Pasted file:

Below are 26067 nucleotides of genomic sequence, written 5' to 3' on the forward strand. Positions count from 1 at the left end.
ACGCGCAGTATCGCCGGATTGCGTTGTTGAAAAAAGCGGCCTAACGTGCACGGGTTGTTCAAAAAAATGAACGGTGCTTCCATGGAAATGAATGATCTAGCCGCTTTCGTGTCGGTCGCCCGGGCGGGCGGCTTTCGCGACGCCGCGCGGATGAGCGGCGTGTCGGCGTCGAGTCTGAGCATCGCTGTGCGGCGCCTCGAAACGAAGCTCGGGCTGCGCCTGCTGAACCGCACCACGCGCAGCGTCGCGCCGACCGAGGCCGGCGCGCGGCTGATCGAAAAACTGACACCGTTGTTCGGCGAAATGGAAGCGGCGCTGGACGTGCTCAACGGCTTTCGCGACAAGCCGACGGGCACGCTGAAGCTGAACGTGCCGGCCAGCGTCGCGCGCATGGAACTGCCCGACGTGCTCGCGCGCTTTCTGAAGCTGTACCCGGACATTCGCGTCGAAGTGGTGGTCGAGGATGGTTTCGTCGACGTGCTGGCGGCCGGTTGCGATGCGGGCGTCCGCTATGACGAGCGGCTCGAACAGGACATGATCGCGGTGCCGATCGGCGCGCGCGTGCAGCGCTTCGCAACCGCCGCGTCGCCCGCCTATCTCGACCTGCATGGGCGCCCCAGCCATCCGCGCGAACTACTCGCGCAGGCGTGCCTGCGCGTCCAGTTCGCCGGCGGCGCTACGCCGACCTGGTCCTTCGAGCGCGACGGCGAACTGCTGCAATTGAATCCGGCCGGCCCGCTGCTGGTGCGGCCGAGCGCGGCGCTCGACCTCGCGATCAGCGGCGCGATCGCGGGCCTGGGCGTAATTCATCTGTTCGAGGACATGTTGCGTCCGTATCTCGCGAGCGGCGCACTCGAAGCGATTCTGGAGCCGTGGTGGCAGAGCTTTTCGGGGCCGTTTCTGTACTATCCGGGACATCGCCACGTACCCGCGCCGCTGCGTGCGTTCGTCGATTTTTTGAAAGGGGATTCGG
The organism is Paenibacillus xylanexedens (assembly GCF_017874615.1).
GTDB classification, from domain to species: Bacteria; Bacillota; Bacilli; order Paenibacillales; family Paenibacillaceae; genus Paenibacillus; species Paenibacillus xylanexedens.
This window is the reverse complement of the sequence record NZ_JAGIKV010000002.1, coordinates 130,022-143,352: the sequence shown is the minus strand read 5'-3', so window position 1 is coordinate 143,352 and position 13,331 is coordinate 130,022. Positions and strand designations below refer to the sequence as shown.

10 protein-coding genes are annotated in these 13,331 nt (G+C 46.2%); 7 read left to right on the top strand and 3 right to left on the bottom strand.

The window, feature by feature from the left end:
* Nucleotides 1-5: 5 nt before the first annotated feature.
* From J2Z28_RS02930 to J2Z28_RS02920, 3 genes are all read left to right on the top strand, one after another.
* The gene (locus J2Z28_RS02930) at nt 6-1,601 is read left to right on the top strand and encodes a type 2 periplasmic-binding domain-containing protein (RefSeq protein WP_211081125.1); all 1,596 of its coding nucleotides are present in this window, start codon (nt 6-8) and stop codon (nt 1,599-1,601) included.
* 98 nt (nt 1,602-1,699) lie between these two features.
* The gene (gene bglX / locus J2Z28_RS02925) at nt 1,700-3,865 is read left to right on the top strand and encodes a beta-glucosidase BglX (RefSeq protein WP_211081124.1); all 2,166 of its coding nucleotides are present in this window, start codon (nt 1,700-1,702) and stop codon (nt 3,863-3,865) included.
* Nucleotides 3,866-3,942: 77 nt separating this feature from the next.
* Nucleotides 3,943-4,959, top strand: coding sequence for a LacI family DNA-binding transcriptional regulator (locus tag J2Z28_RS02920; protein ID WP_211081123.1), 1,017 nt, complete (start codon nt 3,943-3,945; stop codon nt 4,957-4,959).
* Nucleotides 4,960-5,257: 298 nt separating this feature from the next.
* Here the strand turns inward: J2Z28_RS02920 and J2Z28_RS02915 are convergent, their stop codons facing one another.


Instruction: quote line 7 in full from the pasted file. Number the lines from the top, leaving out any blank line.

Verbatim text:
The window, feature by feature from the left end: